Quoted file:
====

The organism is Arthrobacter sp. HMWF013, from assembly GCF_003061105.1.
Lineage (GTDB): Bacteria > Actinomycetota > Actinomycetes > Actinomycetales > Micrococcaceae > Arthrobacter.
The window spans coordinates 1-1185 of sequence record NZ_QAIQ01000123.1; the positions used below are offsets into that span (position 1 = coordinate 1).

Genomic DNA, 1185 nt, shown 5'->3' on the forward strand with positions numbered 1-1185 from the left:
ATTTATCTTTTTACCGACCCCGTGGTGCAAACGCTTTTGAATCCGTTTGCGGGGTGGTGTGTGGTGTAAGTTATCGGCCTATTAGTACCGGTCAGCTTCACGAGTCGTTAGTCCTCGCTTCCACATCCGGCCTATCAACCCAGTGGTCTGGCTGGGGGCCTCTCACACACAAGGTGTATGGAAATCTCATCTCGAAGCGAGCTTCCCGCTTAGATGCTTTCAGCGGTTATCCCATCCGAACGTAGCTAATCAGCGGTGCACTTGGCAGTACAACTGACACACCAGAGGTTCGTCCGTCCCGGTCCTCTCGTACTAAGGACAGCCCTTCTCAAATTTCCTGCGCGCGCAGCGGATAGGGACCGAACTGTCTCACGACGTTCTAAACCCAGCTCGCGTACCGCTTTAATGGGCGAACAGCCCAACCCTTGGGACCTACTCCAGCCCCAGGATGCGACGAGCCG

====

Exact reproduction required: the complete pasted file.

The organism is Arthrobacter sp. HMWF013, from assembly GCF_003061105.1.
Lineage (GTDB): Bacteria > Actinomycetota > Actinomycetes > Actinomycetales > Micrococcaceae > Arthrobacter.
The window spans coordinates 1-1185 of sequence record NZ_QAIQ01000123.1; the positions used below are offsets into that span (position 1 = coordinate 1).

Genomic DNA, 1185 nt, shown 5'->3' on the forward strand with positions numbered 1-1185 from the left:
ATTTATCTTTTTACCGACCCCGTGGTGCAAACGCTTTTGAATCCGTTTGCGGGGTGGTGTGTGGTGTAAGTTATCGGCCTATTAGTACCGGTCAGCTTCACGAGTCGTTAGTCCTCGCTTCCACATCCGGCCTATCAACCCAGTGGTCTGGCTGGGGGCCTCTCACACACAAGGTGTATGGAAATCTCATCTCGAAGCGAGCTTCCCGCTTAGATGCTTTCAGCGGTTATCCCATCCGAACGTAGCTAATCAGCGGTGCACTTGGCAGTACAACTGACACACCAGAGGTTCGTCCGTCCCGGTCCTCTCGTACTAAGGACAGCCCTTCTCAAATTTCCTGCGCGCGCAGCGGATAGGGACCGAACTGTCTCACGACGTTCTAAACCCAGCTCGCGTACCGCTTTAATGGGCGAACAGCCCAACCCTTGGGACCTACTCCAGCCCCAGGATGCGACGAGCCG